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Vice Admiral Sir Hyde Parker, Bt. (1714-02-25 – 1782), was born at Tredington , Worcestershire. His father, a clergyman, was a son of Sir Henry Parker. His paternal grandfather had married a daughter of Bishop Alexander Hyde, of Salisbury. He began his career at sea in the merchant service. Entering the Royal Navy at the age of 24, he was made lieutenant in 1744, and in 1748 he was made post-captain. During the latter part of the Seven Years' War he served in the East Indies, taking part in the capture of Pondicherry in 1761 and of Manila in 1762. In the latter year Parker with two ships captured one of the valuable Spanish plate ships in her voyage between Acapulco and Manila. In 1778 he became Rear Admiral and went to North American waters as second-in-command. For some time before George Rodney's arrival he was in command on the Leeward Islands station, and conducted a skilful campaign against the French at Martinique. In 1781, having returned home and become Vice Admiral, he fell in with a Dutch fleet of about his own force, though far better equipped, near the Dogger Bank on 1781-08-05 . After a fiercely contested battle, in which neither combatant gained any advantage, both sides drew off. Parker considered that he had not been properly equipped for his task, and insisted on resigning his command. In 1782 he accepted the East Indies command, though he had just succeeded to the family baronetcy. On the outward voyage his flagship Cato was lost with all on board.
His second son, Admiral Sir Hyde Parker (1739–1807), entered the Royal Navy at an early age, and became lieutenant in 1758, having passed most of his early service in his fathers' ships. Five years later he became a post-captain, and from 1766 onwards for many years he served in the West Indies and in North American waters, particularly distinguishing himself in breaking the defences of the North River at New York in 1776. His services on this occasion earned him a knighthood in 1779. In 1778 he was engaged in the Savannah expedition, and in the following year his ship was wrecked on the hostile Cuban coast. His men, however, entrenched themselves, and were in the end brought off safely. Parker was with his father at the Dogger Bank, and with Richard Howe in the two actions in the Straits of Gibraltar. In 1793, having just become Rear Admiral, he served under Samuel Hood at Toulon and in Corsica, and two years later, now a Vice Admiral, be took part, under The Lord Hotham, in the indecisive fleet actions on 1795-03-13 and the 1795-07-13 . From 1796 to 1800 he was in command at Jamaica and ably conducted the operations in the West Indies. In 1801 he was appointed to command the fleet destined to break up the northern armed neutrality, with Horatio Nelson as his second-in-command. Copenhagen, the first objective of the expedition, fell in the Battle of Copenhagen on 1801-04-02 to the fierce attack of Nelson's squadron, Parker with the heavier ships taking little part. Subsequently Parker hesitated to advance up the Baltic after his victory, a decision which was severely criticised. Soon afterwards he was recalled and Nelson succeeded him. He died in 1807.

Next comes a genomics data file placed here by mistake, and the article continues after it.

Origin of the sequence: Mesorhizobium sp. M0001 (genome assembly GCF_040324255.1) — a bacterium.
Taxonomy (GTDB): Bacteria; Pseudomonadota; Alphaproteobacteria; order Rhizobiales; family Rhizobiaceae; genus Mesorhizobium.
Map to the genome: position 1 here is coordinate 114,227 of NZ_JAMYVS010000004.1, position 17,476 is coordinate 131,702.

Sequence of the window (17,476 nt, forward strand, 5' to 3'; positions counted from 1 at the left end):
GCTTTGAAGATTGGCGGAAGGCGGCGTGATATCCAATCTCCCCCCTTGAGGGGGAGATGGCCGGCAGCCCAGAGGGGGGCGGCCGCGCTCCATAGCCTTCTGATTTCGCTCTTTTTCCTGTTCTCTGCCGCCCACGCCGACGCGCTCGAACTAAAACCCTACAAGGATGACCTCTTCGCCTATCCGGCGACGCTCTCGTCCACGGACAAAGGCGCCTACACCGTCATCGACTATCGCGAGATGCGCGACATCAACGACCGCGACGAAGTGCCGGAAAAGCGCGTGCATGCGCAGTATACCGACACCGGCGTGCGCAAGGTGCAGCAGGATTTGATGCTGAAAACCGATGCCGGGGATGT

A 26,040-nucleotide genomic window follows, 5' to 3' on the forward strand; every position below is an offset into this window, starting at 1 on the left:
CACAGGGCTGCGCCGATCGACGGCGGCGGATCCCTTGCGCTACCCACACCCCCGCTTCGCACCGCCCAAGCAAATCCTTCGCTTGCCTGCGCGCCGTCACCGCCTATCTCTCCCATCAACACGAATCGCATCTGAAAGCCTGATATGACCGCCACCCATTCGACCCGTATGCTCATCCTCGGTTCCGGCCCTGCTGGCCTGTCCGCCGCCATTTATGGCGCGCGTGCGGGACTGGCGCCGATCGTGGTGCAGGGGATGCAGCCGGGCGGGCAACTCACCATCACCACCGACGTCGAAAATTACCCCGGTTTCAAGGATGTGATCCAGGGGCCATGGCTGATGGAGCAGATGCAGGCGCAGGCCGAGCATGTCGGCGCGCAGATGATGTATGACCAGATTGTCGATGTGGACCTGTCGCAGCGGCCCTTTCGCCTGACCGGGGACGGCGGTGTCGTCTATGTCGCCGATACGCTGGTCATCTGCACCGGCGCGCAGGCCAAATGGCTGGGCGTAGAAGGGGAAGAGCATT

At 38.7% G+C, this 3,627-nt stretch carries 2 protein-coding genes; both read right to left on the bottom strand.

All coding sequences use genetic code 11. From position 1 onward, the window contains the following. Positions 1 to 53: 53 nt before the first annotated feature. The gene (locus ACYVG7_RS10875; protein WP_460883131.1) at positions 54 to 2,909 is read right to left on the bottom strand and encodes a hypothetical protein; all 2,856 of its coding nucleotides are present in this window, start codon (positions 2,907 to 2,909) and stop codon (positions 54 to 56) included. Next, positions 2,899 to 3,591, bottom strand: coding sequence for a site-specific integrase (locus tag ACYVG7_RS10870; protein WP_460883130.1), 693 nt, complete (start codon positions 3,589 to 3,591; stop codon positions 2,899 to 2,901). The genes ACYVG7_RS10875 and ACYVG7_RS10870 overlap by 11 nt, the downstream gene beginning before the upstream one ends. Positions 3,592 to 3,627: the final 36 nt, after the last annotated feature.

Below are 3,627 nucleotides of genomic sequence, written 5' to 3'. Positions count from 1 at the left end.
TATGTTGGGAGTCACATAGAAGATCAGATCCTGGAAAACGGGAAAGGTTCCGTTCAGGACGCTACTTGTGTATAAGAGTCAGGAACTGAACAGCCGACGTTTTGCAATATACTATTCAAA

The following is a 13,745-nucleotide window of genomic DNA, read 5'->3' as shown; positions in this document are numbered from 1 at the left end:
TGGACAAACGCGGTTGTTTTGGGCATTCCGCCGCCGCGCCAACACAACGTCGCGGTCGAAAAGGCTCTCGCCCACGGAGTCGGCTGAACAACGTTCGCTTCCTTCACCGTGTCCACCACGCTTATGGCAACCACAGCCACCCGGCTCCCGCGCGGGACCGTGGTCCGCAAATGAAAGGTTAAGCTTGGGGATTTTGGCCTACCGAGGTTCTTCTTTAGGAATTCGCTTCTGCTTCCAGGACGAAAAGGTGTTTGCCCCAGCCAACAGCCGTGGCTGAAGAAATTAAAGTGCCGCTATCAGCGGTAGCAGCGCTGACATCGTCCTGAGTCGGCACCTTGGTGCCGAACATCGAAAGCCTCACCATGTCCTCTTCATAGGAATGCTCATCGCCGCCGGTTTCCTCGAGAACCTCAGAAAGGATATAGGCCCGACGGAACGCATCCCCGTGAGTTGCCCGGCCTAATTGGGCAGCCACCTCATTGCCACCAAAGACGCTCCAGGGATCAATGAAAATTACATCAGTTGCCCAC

The family name was continued in the navy in his eldest son, who became Vice Admiral and was First Sea Lord of the Admiralty in 1853 (dying in 1854); and also in that son's son, who as a captain in the Black Sea during the Crimean War was killed in 1854 when storming a Russian fort.
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